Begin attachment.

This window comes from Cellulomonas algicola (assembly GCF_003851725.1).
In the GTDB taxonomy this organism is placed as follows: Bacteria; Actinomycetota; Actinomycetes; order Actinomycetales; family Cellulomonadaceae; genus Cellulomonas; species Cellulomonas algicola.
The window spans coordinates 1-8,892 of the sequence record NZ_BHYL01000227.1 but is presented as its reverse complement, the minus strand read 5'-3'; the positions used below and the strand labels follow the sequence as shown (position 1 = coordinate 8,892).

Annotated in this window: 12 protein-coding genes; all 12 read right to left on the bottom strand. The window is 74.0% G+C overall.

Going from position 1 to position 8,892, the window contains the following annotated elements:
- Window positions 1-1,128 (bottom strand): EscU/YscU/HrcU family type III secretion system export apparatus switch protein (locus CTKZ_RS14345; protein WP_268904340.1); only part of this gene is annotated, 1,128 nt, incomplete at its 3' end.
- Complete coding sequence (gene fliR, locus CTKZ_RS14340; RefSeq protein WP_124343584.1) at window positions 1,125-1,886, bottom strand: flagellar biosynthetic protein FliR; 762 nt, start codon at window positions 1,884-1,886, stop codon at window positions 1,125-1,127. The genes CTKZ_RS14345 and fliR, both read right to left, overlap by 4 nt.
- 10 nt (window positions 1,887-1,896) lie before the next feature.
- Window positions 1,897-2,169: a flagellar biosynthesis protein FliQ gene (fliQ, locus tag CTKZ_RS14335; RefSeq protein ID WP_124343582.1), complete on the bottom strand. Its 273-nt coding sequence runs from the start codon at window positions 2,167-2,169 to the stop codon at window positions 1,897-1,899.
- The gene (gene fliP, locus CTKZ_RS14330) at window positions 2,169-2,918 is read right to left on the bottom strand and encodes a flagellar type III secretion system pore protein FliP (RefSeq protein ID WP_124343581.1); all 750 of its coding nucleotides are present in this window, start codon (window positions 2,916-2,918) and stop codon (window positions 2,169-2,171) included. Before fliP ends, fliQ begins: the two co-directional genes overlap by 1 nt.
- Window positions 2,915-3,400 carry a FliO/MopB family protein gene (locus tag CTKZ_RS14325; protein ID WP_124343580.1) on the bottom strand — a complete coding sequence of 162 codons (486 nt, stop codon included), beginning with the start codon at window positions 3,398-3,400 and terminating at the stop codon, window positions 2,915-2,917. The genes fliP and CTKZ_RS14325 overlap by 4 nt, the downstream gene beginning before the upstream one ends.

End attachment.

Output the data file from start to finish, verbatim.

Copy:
This window comes from Cellulomonas algicola (assembly GCF_003851725.1).
In the GTDB taxonomy this organism is placed as follows: Bacteria; Actinomycetota; Actinomycetes; order Actinomycetales; family Cellulomonadaceae; genus Cellulomonas; species Cellulomonas algicola.
The window spans coordinates 1-8,892 of the sequence record NZ_BHYL01000227.1 but is presented as its reverse complement, the minus strand read 5'-3'; the positions used below and the strand labels follow the sequence as shown (position 1 = coordinate 8,892).

Annotated in this window: 12 protein-coding genes; all 12 read right to left on the bottom strand. The window is 74.0% G+C overall.

Going from position 1 to position 8,892, the window contains the following annotated elements:
- Window positions 1-1,128 (bottom strand): EscU/YscU/HrcU family type III secretion system export apparatus switch protein (locus CTKZ_RS14345; protein WP_268904340.1); only part of this gene is annotated, 1,128 nt, incomplete at its 3' end.
- Complete coding sequence (gene fliR, locus CTKZ_RS14340; RefSeq protein WP_124343584.1) at window positions 1,125-1,886, bottom strand: flagellar biosynthetic protein FliR; 762 nt, start codon at window positions 1,884-1,886, stop codon at window positions 1,125-1,127. The genes CTKZ_RS14345 and fliR, both read right to left, overlap by 4 nt.
- 10 nt (window positions 1,887-1,896) lie before the next feature.
- Window positions 1,897-2,169: a flagellar biosynthesis protein FliQ gene (fliQ, locus tag CTKZ_RS14335; RefSeq protein ID WP_124343582.1), complete on the bottom strand. Its 273-nt coding sequence runs from the start codon at window positions 2,167-2,169 to the stop codon at window positions 1,897-1,899.
- The gene (gene fliP, locus CTKZ_RS14330) at window positions 2,169-2,918 is read right to left on the bottom strand and encodes a flagellar type III secretion system pore protein FliP (RefSeq protein ID WP_124343581.1); all 750 of its coding nucleotides are present in this window, start codon (window positions 2,916-2,918) and stop codon (window positions 2,169-2,171) included. Before fliP ends, fliQ begins: the two co-directional genes overlap by 1 nt.
- Window positions 2,915-3,400 carry a FliO/MopB family protein gene (locus tag CTKZ_RS14325; protein ID WP_124343580.1) on the bottom strand — a complete coding sequence of 162 codons (486 nt, stop codon included), beginning with the start codon at window positions 3,398-3,400 and terminating at the stop codon, window positions 2,915-2,917. The genes fliP and CTKZ_RS14325 overlap by 4 nt, the downstream gene beginning before the upstream one ends.